This article originally appeared on Get The Trolls Out! Dig Deeper Series.
The escalation of violence in the Israel-Gaza conflict in May has fuelled incidents of hate crimes and hate speech against Jewish and Muslim people across Europe. In Germany, far-right media have blamed Muslim refugees and migrants for having “brought” antisemitism with them when they migrated. This is both a historical distortion and data fabrication.
Numerous pro-Palestine rallies took place in German cities in May, responding to the intensification of tensions in the Middle East, with thousands of people gathering to protest Israel’s bombardment of Gaza. While most were respectful and peaceful, several antisemitic incidents occurred during or after some rallies. In Gelsenkirchen, Hamburg and Bremen, anti-Jewish chants and attacks to synagogues happened under the pretext of criticising Israel. These were widely condemned by political and religious leaders, with local Muslim communities distancing themselves from the antisemitic actions.
Nevertheless, in far-right media outlets there is no mention of condemnation from Muslim leaders. In fact, the nationalist groups took advantage of the antisemitic outbursts to spread hatred against refugees.
The far-right Alternative for Germany (AfD) said that antisemitism in Germany was brought in by refugees. “Imported antisemitism is a shame for our country!”, said Alice Weidel and Alexander Gauland, AfD members of parliament. The AfD-affiliated Deutschland-Kurier newspaper published the full video of their statement, and a short piece that used inflammatory language against refugees, alleging that they are at the forefront of a “riot” by an “antisemitic mob […] unabashedly raging in Germany’s cities.”
This is a common accusation, especially in Germany, where the far-right has consistently whitewashed their past while fuelling hatred against refugees, accusing them of being antisemitic. The conservative magazine Focus claimed that all Muslims hate Jewish people because “hostility to Jews is […] part of Islam” and “create Muslims’ identity”. This claim is an outright fabrication, demonstrating no knowledge of Muslim culture, history or religious beliefs, which places Muslims at risk of violent discrimination.
There is also a frequent claim in far-right circles that the majority of antisemitic hate crimes in Germany are perpetrated by Muslims. In an interview, AfD politician Jörg Urban said that “according to reports of the victims, about 80% of the perpetrators are migrants and Muslims”.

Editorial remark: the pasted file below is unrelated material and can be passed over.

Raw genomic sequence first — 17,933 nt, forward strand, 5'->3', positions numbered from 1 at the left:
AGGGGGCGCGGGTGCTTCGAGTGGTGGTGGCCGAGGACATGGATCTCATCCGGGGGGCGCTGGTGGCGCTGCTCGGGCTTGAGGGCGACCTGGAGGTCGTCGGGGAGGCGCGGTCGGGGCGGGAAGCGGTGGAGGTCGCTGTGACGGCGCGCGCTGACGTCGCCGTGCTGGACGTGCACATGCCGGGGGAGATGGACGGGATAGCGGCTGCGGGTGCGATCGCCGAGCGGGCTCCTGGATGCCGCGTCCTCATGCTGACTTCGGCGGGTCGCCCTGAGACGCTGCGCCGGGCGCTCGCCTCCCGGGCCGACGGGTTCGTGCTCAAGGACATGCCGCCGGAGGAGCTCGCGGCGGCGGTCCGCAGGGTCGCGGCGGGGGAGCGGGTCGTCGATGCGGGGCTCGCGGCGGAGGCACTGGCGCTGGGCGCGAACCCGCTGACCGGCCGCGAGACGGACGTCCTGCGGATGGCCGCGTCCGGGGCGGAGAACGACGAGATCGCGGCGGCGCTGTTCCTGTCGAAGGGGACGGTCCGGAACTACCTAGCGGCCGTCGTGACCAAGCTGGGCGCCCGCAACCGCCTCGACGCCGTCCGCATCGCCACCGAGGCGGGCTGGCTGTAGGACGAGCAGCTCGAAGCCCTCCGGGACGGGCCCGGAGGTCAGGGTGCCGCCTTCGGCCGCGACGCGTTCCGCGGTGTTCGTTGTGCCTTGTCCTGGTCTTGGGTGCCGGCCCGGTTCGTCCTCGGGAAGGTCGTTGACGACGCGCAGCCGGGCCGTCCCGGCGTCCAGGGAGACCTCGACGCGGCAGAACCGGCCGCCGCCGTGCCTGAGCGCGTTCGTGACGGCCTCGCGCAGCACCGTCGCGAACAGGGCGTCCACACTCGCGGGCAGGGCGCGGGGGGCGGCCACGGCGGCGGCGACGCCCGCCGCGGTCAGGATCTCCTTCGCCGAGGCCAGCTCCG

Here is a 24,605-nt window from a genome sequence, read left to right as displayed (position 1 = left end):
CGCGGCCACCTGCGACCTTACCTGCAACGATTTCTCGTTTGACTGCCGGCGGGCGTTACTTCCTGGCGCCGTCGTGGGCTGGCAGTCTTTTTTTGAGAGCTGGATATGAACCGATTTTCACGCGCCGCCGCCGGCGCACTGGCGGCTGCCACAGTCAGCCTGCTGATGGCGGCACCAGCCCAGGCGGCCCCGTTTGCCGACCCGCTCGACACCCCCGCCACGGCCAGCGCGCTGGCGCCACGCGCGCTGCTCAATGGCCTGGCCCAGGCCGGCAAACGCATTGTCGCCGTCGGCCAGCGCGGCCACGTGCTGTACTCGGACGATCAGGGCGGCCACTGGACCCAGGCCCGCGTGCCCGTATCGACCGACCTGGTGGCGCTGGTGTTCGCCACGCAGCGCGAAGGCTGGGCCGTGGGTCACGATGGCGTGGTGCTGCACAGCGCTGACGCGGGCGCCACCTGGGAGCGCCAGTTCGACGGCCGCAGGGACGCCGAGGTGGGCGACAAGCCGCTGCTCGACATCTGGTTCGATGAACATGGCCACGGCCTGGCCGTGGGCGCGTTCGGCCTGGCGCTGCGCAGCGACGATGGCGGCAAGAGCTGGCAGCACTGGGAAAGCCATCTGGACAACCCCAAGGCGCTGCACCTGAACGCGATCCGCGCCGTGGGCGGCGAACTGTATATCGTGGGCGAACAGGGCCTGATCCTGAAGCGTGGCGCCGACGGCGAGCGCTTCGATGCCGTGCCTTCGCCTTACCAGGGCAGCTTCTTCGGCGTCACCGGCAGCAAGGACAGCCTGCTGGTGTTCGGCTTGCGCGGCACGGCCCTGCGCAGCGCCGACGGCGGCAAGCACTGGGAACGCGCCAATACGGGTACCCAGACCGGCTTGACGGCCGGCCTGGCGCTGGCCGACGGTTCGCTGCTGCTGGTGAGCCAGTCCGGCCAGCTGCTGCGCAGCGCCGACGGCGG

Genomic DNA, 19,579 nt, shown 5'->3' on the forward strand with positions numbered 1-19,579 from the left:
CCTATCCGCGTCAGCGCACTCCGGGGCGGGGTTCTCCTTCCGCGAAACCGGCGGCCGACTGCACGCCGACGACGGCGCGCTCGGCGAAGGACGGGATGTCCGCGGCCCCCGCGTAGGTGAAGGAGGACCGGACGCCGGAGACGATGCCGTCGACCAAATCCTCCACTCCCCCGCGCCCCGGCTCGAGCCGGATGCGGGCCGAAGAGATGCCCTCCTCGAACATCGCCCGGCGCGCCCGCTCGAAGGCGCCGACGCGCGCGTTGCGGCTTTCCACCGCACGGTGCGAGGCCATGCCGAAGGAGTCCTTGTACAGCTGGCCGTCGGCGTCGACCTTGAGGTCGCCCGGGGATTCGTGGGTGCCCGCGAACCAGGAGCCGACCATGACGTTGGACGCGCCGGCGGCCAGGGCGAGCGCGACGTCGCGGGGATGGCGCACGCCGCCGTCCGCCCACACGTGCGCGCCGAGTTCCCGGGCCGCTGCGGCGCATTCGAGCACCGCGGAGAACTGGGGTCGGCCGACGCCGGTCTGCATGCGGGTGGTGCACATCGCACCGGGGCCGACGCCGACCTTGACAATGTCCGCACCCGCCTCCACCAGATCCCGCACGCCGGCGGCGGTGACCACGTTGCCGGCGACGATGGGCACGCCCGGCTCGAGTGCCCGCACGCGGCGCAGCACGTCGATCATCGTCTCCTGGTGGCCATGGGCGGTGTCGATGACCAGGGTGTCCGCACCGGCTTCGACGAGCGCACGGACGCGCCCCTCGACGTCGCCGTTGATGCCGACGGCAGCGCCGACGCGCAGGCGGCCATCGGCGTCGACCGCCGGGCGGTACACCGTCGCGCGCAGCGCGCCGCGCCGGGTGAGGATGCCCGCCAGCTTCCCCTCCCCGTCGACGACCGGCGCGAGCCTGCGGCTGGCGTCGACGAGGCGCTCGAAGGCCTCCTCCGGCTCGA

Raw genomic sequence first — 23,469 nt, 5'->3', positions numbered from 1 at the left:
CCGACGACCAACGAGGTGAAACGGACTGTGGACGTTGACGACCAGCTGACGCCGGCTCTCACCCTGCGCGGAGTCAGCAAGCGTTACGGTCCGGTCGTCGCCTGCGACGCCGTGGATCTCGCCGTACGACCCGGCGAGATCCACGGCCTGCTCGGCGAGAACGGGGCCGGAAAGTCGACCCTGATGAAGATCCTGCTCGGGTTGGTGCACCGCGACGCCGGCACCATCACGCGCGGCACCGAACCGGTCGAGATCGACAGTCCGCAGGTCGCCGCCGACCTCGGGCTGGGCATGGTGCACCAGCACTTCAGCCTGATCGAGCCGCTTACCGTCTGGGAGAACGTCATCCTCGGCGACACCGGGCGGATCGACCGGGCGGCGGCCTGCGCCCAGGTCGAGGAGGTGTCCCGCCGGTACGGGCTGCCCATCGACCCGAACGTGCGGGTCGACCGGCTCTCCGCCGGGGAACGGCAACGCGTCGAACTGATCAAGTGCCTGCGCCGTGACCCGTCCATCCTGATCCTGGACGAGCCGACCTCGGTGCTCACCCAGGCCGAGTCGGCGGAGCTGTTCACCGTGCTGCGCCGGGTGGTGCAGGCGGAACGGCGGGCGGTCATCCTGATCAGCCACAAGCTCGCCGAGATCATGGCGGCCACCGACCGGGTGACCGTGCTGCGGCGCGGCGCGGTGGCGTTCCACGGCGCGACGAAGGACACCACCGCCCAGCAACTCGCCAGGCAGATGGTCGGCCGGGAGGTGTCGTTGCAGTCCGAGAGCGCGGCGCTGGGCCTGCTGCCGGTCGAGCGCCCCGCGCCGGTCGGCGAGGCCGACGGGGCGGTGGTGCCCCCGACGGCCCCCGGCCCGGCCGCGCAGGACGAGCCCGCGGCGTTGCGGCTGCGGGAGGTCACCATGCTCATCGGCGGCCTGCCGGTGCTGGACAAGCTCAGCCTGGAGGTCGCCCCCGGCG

But police figures shows that this is not true, and that about 95 percent of anti-Jewish hate crimes every year are committed by right-wing extremists. While some have criticised the way the police categorises politically motivated crimes, the margin of error is not likely to overturn the results completely.
Another problem with claiming that antisemitism comes to Germany with “immigration and Islam” is that it hides the terrible history of antisemitism in Germany and Europe. In recent years, the German far-right has increasingly included support for Israel into their ultranationalism. In doing so, they downplay their role in the Jewish persecution which culminated in the Holocaust, and they pursue their anti-immigration and anti-Muslim agenda.
Like many other European far-right parties in Europe, the AfD formally opposes antisemitism and proclaims to strongly support Israel, but its members have been caught denying the Holocaust, or diminishing the atrocities of Nazism, and the long history of antisemitism in Europe, by calling the Nazi era “a speck of bird shit in more than 1,000 years of successful German history”. Unsurprisingly, the AfD party is largely rejected by the local Jewish community.
What we can conclude from the antisemitic incidents that occurred during or after pro-Palestinian rallies in Europe is that antisemitism is also found among some who claim to support the Palestinian cause, not that Islam is inherently antisemitic.
Citing the suffering of Palestinians to justify hatred against Jewish people is an exploitative form of discrimination that should be strongly condemned. Similarly, the tackling of antisemitism should not perpetuate hatred against migrants and Muslims. While it is crucial to speak out against antisemitism, including identifying its perpetrators, placing collective blame on Muslims is morally and factually wrong, and can serve to exculpate right wing groups from guilt.
Get the Trolls Out! – a project led by Media Diversity Institute – publishes various resources relevant to the campaign to combat diverse forms of hate speech, including antisemitism, Islamophobia, anti-Christian sentiment, and attempts to turn public opinion against migrants and asylum-seekers. For more see this link.
Resources on: Antisemitism
Resources on: Conspiracy Theories
Resources on: Islamophobia
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